I don't know Berk personally. I don't name those people I do, for precisely this reason. The one person I do name occasionally has already been canceled, but I still try not to call attention to him because it takes very little to get canceled these days.
My article, BLM Goes Hollywood took on the hypocrisy of BLM and Hollywood. It's the Hollywood part that most likely led to the cancelation.
Unlike Cullors and Garza, both of whom came out of Los Angeles, Opal came from Arizona, but Hollywood is the common denominator of the founders of Black Lives Matter.
The founders of BLM have gone to work acting, writing, consulting, and promoting for Hollywood because their racist hate movement was always an entertainment industry production. BLM’s race riots destroyed communities and small businesses, but its brands and buzzwords were a corporate marketing campaign backed by industry talent. Like Orson Welles’ War of the Worlds radio broadcast, it was a production, even if the physical destruction of the riots was all too real.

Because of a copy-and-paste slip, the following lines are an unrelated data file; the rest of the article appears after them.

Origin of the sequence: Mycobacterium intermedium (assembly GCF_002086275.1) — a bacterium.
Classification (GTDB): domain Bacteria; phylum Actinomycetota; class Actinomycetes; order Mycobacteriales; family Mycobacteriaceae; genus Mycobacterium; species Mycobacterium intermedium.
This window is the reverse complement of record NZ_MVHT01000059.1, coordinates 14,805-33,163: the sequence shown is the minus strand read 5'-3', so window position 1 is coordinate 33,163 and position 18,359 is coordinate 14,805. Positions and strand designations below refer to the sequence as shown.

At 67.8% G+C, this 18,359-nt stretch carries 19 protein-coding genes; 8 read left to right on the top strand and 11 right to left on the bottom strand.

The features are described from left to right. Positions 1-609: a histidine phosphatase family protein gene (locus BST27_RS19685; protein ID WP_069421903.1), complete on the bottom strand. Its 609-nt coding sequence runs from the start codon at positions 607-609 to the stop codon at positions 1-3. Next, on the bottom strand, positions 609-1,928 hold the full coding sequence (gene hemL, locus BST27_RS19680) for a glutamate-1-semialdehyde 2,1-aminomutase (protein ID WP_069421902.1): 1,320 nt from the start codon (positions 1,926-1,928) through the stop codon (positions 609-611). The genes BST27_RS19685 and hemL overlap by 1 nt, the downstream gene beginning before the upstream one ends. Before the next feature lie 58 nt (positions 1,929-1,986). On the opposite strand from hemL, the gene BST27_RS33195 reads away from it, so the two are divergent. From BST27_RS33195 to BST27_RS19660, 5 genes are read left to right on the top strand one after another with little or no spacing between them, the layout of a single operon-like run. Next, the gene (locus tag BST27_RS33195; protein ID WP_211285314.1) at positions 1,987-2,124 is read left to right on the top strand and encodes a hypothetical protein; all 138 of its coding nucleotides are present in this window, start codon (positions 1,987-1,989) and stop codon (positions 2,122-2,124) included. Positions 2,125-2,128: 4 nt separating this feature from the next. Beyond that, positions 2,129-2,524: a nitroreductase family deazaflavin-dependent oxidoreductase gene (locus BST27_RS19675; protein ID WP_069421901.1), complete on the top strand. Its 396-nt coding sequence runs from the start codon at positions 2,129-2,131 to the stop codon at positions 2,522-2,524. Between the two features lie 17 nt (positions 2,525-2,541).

The Los Angeles Times had been running a campaign against the HFPA to do the usual critical race theory takeover. Its article contains quotes like these...
The email lands at a sensitive time for the HFPA, which has come under pressure for not having any Black members as well as allegations of ethical and financial lapses raised in a Times investigation into the group. Last month, the group behind the Golden Globe Awards pledged to make “transformational change” and retained a strategic diversity advisor, Shaun Harper, a professor of racial, gender and LGBTQ issues at USC’s Marshall School of Business, and an outside law firm, Ropes & Gray, to audit and review its policies and membership requirements and bylaws. The HFPA, which in recent weeks has reached out to the National Assn. of Black Journalists and NAACP, plans to announce a set of reforms on May 6...